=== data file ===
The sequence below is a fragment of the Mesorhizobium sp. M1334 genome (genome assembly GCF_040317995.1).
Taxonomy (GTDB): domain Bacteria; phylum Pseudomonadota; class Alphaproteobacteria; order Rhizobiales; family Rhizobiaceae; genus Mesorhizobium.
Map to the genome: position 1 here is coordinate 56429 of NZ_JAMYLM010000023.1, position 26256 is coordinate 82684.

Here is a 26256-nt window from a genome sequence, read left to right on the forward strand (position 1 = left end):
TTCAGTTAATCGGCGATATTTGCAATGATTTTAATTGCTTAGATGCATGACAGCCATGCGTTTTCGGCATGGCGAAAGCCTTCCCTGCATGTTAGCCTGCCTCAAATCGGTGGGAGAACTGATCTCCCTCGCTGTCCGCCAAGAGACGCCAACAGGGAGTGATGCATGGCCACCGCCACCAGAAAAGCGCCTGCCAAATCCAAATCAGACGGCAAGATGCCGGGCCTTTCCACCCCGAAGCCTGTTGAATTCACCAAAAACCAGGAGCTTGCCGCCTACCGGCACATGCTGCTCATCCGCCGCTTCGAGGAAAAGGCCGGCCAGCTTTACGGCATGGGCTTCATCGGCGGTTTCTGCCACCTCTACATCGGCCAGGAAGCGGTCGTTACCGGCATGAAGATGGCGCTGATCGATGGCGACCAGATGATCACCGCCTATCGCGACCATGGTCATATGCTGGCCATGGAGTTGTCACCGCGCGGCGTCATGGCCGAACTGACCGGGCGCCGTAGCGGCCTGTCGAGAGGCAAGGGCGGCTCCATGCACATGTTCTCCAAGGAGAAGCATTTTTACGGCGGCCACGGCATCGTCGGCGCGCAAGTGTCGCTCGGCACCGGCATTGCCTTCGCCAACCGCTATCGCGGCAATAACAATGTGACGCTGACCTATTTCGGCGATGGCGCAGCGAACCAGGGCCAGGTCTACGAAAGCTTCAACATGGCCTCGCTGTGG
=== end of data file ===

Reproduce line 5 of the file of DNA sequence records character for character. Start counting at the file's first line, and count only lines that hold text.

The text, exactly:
TTCAGTTAATCGGCGATATTTGCAATGATTTTAATTGCTTAGATGCATGACAGCCATGCGTTTTCGGCATGGCGAAAGCCTTCCCTGCATGTTAGCCTGCCTCAAATCGGTGGGAGAACTGATCTCCCTCGCTGTCCGCCAAGAGACGCCAACAGGGAGTGATGCATGGCCACCGCCACCAGAAAAGCGCCTGCCAAATCCAAATCAGACGGCAAGATGCCGGGCCTTTCCACCCCGAAGCCTGTTGAATTCACCAAAAACCAGGAGCTTGCCGCCTACCGGCACATGCTGCTCATCCGCCGCTTCGAGGAAAAGGCCGGCCAGCTTTACGGCATGGGCTTCATCGGCGGTTTCTGCCACCTCTACATCGGCCAGGAAGCGGTCGTTACCGGCATGAAGATGGCGCTGATCGATGGCGACCAGATGATCACCGCCTATCGCGACCATGGTCATATGCTGGCCATGGAGTTGTCACCGCGCGGCGTCATGGCCGAACTGACCGGGCGCCGTAGCGGCCTGTCGAGAGGCAAGGGCGGCTCCATGCACATGTTCTCCAAGGAGAAGCATTTTTACGGCGGCCACGGCATCGTCGGCGCGCAAGTGTCGCTCGGCACCGGCATTGCCTTCGCCAACCGCTATCGCGGCAATAACAATGTGACGCTGACCTATTTCGGCGATGGCGCAGCGAACCAGGGCCAGGTCTACGAAAGCTTCAACATGGCCTCGCTGTGG